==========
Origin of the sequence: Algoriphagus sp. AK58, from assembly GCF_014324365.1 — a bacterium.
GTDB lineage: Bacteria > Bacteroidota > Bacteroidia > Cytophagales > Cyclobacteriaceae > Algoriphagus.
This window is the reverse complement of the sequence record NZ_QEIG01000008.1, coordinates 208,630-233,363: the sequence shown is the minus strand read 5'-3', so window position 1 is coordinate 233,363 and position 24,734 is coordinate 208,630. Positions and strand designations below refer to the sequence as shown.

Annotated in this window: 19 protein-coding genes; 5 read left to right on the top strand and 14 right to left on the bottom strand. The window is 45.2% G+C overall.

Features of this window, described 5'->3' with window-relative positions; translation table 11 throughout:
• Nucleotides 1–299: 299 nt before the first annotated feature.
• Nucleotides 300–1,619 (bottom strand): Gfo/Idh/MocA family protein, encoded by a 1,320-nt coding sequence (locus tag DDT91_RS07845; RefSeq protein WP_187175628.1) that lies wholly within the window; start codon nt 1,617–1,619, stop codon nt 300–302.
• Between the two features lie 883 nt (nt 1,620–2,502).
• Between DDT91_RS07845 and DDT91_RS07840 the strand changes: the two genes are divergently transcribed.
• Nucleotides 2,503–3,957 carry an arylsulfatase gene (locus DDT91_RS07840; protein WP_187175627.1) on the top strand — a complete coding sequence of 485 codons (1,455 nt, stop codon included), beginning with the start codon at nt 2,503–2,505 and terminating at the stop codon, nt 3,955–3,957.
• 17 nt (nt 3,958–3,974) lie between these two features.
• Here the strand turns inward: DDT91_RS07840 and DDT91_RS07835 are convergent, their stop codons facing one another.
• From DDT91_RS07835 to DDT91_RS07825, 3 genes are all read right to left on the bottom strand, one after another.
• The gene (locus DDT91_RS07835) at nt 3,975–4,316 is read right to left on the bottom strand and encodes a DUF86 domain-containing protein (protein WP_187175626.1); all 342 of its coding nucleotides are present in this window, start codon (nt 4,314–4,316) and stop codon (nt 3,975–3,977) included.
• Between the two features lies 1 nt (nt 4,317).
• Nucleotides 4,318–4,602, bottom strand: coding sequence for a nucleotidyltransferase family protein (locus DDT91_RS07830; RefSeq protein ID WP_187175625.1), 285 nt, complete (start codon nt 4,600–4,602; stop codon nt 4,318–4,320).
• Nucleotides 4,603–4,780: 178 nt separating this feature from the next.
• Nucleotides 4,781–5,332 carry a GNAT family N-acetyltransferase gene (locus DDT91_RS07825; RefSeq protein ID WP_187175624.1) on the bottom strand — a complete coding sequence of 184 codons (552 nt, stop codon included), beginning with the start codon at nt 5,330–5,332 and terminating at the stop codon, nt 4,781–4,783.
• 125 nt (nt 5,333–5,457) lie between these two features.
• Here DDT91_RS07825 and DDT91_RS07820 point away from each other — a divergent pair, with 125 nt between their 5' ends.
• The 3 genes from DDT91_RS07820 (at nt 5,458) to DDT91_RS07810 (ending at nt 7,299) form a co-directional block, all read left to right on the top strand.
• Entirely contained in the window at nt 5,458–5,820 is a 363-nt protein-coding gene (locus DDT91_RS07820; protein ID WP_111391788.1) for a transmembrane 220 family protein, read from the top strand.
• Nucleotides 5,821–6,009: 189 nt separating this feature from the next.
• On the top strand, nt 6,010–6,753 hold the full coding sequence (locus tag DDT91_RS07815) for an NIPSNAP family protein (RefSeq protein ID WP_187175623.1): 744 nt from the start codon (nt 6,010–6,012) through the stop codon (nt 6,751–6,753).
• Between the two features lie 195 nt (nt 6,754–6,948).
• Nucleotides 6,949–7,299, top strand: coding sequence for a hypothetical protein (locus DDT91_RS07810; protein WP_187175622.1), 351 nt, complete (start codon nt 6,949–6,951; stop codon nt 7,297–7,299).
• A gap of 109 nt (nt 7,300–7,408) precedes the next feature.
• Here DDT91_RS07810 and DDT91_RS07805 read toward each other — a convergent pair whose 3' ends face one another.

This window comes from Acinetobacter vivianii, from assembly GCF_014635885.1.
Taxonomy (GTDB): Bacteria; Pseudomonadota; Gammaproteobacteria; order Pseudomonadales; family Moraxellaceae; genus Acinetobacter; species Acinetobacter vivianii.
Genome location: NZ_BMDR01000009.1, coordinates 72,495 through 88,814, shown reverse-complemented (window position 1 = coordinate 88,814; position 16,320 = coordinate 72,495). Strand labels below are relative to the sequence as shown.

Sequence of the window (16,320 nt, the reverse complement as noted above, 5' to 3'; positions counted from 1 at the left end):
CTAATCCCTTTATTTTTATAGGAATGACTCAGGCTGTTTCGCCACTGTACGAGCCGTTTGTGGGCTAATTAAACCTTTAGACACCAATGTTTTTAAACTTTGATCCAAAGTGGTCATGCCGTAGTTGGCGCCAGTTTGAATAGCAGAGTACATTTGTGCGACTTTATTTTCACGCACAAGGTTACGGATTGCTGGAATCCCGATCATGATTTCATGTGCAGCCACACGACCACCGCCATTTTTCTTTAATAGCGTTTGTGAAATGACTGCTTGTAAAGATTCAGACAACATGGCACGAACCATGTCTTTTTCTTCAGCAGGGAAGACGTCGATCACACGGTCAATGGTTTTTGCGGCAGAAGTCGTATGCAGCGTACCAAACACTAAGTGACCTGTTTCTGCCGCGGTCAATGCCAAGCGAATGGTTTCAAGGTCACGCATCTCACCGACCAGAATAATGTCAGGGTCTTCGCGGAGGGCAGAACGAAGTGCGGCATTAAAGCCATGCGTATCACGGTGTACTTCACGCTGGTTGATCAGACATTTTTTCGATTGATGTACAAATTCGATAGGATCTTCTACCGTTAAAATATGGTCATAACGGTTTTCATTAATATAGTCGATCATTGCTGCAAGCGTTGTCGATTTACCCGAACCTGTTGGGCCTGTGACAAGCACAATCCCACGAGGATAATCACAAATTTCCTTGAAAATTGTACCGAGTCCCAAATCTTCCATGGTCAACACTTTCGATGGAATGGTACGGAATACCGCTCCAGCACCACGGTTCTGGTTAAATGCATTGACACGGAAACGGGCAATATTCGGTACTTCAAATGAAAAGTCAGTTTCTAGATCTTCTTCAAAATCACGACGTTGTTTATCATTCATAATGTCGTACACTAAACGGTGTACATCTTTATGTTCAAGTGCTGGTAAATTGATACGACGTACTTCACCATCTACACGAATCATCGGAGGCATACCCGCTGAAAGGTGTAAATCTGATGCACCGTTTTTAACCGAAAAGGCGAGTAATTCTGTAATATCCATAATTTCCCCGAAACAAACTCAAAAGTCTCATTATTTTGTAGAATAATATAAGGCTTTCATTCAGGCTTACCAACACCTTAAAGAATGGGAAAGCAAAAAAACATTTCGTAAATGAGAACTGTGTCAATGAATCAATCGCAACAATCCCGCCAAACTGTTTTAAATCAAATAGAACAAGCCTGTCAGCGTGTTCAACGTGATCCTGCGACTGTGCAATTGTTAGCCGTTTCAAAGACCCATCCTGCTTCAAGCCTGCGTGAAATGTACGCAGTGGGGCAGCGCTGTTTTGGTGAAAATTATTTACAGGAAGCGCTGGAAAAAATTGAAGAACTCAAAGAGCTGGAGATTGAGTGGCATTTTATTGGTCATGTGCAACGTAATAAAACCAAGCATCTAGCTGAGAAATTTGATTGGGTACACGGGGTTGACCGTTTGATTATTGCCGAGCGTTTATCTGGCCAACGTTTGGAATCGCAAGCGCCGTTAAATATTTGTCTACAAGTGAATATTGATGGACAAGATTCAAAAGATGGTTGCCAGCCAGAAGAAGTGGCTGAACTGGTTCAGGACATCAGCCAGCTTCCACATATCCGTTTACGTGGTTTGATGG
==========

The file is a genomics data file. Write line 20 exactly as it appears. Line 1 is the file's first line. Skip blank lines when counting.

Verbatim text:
• Here DDT91_RS07825 and DDT91_RS07820 point away from each other — a divergent pair, with 125 nt between their 5' ends.